As you can see, bird watching can be a therapeutic, relaxing and rewarding experience that comes with a wide range of benefits. Whether you’re looking to connect your children closer to nature or simply wish to take up a new hobby, bird watching may be the right choice for you.
Plant a bird-friendly garden today!
Creating habitats where birds can find nourishment and protection is ideal for the birds and rewarding for the humans.
- Provide region-appropriate habitat for the benefit of birds and wildlife. Native gardens can be easier and less expensive to maintain.
- Plant native species, which are adapted to your particular climate and thus don’t need extra water. Throw away (responsibly) the pesticides and herbicides. Rid your yard and neighborhood of invasive plant species. upstateforever.orghas good articles on the WHY, HOW and WHERE.
- Search for certified organic gardening products here.
- Create a brush pile of clippings, branches, and yard debris in a hidden corner of your yard, out of the wind. Birds will forage and hide in the pile.efore cutting down a tree (or other vegetation), think about who might call that tree home, or use it as a place to rest. Leave a snag for wildlife! And if a tree truly must come down, take it down outside of nesting season.
Enjoy your birds!
The members of the Greenville Council of Garden Clubs were “green before it was chic”. Caring for our environment is our high priority to us at home, in our community as a whole, and at our headquarters location.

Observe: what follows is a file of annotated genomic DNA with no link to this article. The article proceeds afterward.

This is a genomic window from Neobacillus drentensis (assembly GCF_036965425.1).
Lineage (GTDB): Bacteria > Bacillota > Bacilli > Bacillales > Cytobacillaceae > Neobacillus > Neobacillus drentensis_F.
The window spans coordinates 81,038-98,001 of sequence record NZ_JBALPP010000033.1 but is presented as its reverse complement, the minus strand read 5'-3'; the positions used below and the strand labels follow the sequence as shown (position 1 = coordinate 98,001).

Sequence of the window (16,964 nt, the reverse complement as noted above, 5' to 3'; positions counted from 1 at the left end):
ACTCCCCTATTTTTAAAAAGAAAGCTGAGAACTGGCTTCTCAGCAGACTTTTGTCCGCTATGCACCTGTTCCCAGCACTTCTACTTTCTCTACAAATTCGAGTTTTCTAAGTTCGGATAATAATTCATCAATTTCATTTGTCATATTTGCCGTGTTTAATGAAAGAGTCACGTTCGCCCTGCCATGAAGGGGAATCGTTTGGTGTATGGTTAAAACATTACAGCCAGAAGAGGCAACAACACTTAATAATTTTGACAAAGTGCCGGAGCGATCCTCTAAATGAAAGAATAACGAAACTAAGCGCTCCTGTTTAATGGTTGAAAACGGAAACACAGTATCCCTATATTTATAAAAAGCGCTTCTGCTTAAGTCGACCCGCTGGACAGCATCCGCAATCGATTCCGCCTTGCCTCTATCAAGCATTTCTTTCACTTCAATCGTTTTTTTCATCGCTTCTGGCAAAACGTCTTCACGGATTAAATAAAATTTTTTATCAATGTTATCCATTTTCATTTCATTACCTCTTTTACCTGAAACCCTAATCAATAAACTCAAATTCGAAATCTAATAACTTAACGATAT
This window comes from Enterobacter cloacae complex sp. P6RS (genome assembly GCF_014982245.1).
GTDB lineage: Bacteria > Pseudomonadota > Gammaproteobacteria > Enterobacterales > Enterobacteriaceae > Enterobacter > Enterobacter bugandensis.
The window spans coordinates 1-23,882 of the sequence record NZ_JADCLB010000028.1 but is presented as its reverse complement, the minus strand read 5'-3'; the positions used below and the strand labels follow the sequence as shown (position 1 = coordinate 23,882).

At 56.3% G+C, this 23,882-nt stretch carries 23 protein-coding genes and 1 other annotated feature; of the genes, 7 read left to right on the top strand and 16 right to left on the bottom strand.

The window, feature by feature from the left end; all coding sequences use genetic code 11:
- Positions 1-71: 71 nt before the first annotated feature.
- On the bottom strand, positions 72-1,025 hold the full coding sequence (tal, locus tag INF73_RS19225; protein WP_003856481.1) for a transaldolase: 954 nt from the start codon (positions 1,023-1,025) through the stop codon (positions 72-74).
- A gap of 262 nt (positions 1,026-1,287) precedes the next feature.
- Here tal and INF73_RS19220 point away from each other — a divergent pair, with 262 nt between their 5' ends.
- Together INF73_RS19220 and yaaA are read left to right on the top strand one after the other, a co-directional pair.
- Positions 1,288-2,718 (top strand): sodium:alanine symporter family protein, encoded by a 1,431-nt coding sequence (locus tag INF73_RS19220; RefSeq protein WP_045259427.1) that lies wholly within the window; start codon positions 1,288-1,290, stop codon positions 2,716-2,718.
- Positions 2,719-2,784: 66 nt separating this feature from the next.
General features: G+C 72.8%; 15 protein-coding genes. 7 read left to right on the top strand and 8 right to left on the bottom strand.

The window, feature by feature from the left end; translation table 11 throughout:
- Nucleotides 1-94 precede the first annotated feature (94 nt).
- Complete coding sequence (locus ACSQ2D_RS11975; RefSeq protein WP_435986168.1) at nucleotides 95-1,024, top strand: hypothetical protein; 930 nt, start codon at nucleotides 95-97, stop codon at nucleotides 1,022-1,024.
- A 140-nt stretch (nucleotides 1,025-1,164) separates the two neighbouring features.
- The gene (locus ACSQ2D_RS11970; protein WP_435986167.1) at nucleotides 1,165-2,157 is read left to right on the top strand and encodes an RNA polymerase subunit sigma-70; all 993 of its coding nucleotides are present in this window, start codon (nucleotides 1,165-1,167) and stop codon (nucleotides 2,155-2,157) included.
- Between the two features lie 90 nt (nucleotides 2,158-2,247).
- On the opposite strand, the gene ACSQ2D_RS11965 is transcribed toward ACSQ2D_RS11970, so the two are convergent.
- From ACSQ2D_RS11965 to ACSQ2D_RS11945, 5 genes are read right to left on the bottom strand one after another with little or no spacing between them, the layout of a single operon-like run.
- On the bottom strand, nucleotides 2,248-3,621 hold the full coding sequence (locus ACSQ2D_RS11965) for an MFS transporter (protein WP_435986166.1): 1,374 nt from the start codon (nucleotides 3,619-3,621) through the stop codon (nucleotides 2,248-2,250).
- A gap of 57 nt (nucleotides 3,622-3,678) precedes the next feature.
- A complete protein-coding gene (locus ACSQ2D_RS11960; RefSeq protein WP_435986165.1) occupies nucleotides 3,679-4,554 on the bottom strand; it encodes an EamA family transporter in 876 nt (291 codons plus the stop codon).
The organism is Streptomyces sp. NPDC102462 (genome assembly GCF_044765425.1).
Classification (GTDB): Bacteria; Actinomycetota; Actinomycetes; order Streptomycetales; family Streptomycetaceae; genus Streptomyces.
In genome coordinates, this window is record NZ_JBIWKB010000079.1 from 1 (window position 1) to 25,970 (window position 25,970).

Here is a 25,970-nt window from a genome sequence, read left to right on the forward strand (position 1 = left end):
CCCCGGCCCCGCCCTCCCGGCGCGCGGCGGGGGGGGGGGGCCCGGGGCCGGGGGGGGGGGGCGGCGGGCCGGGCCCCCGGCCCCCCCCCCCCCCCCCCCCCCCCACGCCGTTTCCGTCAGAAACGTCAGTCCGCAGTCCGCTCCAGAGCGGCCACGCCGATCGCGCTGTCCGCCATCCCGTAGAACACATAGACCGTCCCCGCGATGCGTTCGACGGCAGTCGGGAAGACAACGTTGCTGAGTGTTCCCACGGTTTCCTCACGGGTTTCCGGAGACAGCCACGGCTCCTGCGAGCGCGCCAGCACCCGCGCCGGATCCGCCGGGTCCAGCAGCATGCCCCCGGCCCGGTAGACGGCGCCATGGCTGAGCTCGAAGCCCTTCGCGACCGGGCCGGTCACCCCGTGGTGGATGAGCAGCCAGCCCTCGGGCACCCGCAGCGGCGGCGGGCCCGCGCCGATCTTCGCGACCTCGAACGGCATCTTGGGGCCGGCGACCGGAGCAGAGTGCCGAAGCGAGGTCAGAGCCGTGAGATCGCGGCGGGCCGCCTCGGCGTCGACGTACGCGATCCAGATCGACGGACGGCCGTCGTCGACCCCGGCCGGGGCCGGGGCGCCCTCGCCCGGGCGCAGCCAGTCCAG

In the Spring, we are especially proud to see the results of a two year effort to further enhance our seasonal gardens with the addition of hundreds of daffodils, planted by our members to honor or remember a loved one.
We work hard to keep the pond at Kilgore-Lewis both beautiful and healthy for the creatures who take advantage of our certified natural backyard habitat. Using non-chemical means of removing pollution, we enjoy watching such diverse creatures as turtles and a great blue heron use it.
BIRDS & WILDLIFE
Our Council encourages all of our club members to provide “homes” for birds and wildlife by having their own yards certified as backyard wildlife habitats, and we are proud that some clubs have over 70% participation in this activity.
Our “dumpster” area contains marked recycle bins, which we encourage our guests and renters to use as we do.
Our Grounds Chairperson directs our volunteers in careful use of our natural resources, encouraging the culture of native plants which are drought-tolerant and will thrive in the conditions that exist in this area without wasting water to maintain them.
We began our own composting site several years ago, and it continues to be used and to serve as an educational project for adults and school-age gardeners.
Every one of our 18 garden clubs adopts special projects to add to the beauty of our community in a way that is respectful of the environment. From gardening activities in schools and assisted living locations to maintaining gardens at community entrances and downtown buildings, members of GCGC put their time, energy and money into making Greenville ever more naturally beautiful in an environmentally responsible way.